recipe, wealth, wisdom, willpower, cash crone, successMoney Management 

Recipe for Budget Success

When I started sharing my credit card debt and the journey to wealth, my credit card totals were around $11,000. My totals are $8126 – approximately $2900 paid! I opened a teeny tiny account stock account.  I started a Financial Freedom account and deposited all of my earnings from Job #3 into that account. This money is earmarked for a future house, at which time I will rent out my current home for additional income. I’m still on track for a credit card pay-off in 2016 (update, August 2016: My credit cards are paid off!). I haven’t decided what to do about the truck lease, which ends in August of 2016. But the truck is for another post…

I went a little off budget this month and ended up cutting my food budget to balance it again. It’s time to pull together meals from whatever is in the refrigerator, freezer and pantry – getting creative or doing without certain things. Eggs are a staple in my refrigerator, and they are so versatile and make quick and easy meals.

Budgets are sort of like cooking; they can be easy or complex. Some people don’t like to use them, and some can make them work so much better than others. But we can learn a few things about budgets from recipes:

  • Imagine the best outcome. When we begin a recipe, we don’t think, “oh, this isn’t going to turn out very well,” or “if I follow this recipe for brownies, it means I’ll never be able to enjoy pie again.” We just imagine how good the end result will taste, and happily gather the ingredients. Sure, we might make a mess along the way, or incorrectly measure something. But the recipe box isn’t going to blow up, and the kitchen can be tidied (and remember, it is easier to clean up little messes along the way). Imagine how wonderful it will feel to stay on budget and reap the benefits at the end.

  • Measure. Know the amounts necessary for each part of the recipe. Each ingredient is measured separately, but with the end result in mind. Necessary expenses – the basic recipe – are important. Then add the extras according to your own personal taste.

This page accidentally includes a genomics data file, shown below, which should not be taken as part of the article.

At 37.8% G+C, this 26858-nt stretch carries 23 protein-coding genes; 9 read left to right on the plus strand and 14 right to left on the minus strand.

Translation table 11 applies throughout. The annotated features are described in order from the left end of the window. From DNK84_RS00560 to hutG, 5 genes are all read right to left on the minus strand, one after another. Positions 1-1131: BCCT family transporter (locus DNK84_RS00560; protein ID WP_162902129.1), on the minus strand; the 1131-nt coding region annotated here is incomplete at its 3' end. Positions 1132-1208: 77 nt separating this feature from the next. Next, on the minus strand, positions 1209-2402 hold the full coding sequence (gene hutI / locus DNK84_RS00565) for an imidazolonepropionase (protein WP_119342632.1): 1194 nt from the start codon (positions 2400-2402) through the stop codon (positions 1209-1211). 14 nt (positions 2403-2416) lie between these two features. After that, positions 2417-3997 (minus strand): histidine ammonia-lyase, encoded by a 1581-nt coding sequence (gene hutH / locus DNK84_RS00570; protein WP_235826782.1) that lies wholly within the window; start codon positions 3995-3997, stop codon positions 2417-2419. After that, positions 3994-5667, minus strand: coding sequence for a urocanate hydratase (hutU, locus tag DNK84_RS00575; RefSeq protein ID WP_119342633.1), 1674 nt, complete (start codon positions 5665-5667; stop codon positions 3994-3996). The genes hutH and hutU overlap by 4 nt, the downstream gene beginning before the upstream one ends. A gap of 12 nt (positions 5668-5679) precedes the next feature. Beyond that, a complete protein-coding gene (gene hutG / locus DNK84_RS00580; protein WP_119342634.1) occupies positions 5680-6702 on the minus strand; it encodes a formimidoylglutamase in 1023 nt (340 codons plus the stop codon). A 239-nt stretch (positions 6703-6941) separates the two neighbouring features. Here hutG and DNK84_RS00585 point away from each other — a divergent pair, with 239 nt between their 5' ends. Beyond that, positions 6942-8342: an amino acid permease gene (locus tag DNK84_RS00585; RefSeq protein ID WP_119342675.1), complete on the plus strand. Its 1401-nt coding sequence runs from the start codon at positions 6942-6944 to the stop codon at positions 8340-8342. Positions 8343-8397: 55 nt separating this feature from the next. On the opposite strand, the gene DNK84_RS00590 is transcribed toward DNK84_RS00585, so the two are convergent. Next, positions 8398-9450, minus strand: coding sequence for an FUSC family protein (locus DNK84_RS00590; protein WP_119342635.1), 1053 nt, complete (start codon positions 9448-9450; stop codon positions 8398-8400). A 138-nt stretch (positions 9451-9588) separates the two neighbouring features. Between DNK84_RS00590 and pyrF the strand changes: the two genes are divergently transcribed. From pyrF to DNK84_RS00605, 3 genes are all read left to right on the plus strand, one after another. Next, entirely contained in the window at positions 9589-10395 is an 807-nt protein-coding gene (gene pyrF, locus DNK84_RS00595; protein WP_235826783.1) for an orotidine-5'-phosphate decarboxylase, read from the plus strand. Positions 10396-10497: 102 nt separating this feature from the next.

• Every ingredient has a job. Make sure you allow each dollar to stay on task. We need dollars to provide necessities, pay loans, offer entertainment, etc. Leaving an ingredient out of the recipe creates a result that doesn’t taste right.

  • Be willing to substitute. If you don’t have an ingredient, perhaps you can substitute it for something that will work just as well. Applesauce can sometimes be substituted for oil, creating an equally good baked good but with less fat. Trim the fat from your budget by substituting a used car for a new one, or a picnic for a fancy restaurant.

  • Balance the taste. Chefs will say that tastes should be balanced, such as sweet caramel and salt, or chili with salt and lime. Budget tastes should be balanced in the same way. Use a percentage of your income for play and for giving to others. Not too much – you want to stay balanced!

  • If the recipe doesn’t work, change it! Don’t keep following a recipe that doesn’t produce the right outcome. Change the ingredients, or the measurements, or the cooking times. Understand what went wrong. You can’t keep doing the same thing and expect a different result. Take a hard look at the budget that isn’t working and make changes when necessary.

  • Take a risk. Sometimes trying a new recipe can be out of our comfort zone. Be brave! It is good to try new things, and explore new opportunities. Budgets can open doors to new activities.

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  • Enjoy the food you make. It’s okay to reminisce about that amazing meal you had back in the day, or the one you are looking forward to for the next holiday. If you don’t enjoy the meal now – you won’t enjoy the meal then. You’ll always be focusing on things that are not in the present moment. Be grateful for the people and events in your life now.

  • Share. This is just as important as the cooking, and the eating. Sharing the results of your recipe doubles the happiness. Make sure your budget includes giving back in some way, through money or time. Share the skills you have learned along the way. Teach your children the proven methods to living a fulfilling life. We can learn from each other.


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